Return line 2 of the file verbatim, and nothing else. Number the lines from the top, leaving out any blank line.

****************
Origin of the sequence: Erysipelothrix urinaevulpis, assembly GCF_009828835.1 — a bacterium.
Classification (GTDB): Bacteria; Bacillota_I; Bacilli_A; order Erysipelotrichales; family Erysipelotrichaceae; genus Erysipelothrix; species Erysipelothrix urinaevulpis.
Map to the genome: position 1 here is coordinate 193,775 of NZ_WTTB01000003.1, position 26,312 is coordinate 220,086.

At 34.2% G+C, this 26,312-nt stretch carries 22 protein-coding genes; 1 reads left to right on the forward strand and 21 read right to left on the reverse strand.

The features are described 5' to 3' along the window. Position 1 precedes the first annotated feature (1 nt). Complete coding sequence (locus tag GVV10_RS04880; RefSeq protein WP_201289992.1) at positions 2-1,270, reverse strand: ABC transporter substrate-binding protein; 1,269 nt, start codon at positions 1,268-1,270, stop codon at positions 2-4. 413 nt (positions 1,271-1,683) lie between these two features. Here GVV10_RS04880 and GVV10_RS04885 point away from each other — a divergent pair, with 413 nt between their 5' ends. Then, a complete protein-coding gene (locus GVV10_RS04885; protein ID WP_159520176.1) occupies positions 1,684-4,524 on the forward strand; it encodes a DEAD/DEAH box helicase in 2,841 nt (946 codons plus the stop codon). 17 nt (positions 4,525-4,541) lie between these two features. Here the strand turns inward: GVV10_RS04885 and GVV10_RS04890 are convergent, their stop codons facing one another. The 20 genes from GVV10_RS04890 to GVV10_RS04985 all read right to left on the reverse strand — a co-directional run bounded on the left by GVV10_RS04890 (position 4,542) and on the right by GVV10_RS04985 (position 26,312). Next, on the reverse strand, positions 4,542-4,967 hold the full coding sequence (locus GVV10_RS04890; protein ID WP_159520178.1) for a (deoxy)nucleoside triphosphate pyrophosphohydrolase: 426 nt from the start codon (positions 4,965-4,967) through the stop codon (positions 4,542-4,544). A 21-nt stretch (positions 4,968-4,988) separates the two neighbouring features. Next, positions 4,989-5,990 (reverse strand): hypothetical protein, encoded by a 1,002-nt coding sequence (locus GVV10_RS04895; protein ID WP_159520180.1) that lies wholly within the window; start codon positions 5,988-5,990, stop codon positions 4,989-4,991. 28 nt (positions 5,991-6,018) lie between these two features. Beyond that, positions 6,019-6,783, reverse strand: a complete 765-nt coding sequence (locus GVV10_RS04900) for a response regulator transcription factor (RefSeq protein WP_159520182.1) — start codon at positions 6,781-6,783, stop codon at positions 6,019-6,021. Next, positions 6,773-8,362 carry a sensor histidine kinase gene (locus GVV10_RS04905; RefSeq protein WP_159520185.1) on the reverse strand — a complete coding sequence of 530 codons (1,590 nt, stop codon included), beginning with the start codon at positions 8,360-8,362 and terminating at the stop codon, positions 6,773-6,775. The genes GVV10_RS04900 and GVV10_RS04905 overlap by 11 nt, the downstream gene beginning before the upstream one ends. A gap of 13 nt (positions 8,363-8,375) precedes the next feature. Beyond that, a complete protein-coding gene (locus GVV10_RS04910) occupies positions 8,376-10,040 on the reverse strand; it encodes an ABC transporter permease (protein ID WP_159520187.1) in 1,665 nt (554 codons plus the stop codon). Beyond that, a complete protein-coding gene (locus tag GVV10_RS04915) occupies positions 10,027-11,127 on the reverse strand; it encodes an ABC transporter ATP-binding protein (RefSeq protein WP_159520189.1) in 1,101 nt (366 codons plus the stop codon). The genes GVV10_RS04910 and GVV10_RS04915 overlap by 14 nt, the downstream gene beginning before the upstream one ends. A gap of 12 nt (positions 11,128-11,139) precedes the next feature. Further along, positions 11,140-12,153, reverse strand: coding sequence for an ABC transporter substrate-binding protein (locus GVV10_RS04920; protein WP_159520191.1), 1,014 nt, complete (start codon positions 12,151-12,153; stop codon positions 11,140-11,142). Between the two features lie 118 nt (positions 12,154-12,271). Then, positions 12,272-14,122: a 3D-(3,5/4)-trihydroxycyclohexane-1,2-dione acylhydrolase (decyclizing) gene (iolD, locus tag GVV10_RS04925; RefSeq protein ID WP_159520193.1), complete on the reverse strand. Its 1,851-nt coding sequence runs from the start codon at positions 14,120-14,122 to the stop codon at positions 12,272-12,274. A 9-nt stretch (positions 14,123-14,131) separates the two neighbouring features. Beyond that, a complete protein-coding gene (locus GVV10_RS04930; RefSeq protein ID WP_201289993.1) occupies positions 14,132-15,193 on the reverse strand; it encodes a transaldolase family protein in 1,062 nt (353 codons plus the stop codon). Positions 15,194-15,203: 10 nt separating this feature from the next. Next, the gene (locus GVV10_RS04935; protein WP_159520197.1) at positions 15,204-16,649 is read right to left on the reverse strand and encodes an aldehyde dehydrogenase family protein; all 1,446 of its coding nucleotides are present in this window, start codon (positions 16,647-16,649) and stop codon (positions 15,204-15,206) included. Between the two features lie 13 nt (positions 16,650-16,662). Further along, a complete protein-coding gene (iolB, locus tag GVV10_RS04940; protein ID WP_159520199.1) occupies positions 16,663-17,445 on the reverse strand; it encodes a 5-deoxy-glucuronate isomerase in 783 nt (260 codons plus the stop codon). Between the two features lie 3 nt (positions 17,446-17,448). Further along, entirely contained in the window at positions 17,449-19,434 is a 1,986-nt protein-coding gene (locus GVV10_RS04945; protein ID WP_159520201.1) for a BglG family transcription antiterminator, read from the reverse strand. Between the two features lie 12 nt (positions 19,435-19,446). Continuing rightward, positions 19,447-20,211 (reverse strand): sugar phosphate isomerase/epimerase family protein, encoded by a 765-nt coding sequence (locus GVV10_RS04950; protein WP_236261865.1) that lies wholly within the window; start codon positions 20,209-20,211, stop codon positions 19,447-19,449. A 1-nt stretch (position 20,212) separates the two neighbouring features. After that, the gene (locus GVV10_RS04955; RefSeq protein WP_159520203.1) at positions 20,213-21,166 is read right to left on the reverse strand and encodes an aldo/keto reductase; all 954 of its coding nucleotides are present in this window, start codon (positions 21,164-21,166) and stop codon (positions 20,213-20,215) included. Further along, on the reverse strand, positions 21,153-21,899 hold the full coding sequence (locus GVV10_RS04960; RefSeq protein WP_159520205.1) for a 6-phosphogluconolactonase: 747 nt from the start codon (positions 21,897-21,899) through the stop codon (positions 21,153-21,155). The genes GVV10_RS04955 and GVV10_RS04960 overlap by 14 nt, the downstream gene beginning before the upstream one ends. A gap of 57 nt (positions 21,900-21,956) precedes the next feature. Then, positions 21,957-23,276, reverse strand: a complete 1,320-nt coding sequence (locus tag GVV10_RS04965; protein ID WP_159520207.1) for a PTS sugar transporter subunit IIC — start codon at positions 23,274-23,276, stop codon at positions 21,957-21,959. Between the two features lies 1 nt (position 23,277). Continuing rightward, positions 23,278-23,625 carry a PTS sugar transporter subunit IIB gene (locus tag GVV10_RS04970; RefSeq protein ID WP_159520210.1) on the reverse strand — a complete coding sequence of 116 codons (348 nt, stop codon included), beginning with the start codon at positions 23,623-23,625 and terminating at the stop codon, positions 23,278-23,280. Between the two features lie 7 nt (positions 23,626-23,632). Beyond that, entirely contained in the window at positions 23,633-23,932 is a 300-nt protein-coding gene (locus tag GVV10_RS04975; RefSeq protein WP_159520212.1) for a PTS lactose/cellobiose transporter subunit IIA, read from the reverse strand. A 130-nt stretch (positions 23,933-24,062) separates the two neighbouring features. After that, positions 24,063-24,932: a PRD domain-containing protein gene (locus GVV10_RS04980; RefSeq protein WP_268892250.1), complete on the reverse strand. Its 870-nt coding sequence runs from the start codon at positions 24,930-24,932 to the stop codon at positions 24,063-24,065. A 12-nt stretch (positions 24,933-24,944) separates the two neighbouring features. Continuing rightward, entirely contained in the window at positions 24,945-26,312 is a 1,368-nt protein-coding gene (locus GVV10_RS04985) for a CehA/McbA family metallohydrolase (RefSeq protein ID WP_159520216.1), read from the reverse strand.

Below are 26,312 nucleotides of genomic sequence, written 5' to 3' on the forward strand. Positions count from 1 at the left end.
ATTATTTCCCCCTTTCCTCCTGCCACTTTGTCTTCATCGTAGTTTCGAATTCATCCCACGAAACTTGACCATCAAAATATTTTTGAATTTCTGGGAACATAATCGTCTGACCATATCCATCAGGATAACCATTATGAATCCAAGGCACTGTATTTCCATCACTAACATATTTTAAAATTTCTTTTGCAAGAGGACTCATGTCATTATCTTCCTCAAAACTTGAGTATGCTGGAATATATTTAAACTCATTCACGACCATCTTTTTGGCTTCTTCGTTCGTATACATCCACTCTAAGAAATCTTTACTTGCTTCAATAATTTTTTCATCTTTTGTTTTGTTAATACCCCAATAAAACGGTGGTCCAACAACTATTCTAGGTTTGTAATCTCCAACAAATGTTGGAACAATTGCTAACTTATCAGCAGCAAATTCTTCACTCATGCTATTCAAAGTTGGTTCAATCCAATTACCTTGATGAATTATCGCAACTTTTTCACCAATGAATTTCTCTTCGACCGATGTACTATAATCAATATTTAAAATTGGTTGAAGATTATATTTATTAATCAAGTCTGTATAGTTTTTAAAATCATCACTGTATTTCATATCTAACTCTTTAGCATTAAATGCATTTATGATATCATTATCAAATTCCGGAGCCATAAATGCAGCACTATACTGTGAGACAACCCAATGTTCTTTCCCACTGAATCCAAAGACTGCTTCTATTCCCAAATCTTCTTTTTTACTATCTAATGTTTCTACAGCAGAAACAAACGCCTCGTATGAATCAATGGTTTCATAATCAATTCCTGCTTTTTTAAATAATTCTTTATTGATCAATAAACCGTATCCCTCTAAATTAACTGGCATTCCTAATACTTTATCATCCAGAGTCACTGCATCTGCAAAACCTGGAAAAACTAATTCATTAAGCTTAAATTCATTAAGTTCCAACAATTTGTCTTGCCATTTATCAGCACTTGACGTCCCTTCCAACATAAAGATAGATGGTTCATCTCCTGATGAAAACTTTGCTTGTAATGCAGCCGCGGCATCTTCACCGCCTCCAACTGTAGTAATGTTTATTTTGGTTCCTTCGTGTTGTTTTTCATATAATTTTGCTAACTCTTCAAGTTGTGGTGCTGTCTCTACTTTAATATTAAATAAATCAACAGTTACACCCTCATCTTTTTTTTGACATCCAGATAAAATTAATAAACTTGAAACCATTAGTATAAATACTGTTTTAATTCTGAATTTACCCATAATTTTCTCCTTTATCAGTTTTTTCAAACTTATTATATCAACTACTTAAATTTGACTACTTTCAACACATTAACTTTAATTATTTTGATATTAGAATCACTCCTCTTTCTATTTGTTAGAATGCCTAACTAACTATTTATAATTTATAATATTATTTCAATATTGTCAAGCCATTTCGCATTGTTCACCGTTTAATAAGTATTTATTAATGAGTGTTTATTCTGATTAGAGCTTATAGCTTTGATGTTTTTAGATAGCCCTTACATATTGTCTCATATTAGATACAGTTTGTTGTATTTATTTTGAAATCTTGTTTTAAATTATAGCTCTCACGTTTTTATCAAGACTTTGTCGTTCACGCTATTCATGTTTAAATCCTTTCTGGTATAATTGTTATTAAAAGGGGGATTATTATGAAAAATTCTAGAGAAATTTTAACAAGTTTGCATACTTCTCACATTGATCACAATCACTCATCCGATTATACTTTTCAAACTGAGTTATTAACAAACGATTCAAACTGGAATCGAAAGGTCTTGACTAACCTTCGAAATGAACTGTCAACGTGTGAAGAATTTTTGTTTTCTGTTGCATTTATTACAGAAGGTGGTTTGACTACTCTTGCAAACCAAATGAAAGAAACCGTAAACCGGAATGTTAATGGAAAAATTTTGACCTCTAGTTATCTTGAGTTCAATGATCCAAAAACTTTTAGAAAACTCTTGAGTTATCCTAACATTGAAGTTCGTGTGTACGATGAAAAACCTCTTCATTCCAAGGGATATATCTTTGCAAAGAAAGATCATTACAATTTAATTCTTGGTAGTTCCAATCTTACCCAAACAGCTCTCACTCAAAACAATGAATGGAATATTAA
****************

Classification (GTDB): Bacteria; Bacillota_I; Bacilli_A; order Erysipelotrichales; family Erysipelotrichaceae; genus Erysipelothrix; species Erysipelothrix urinaevulpis.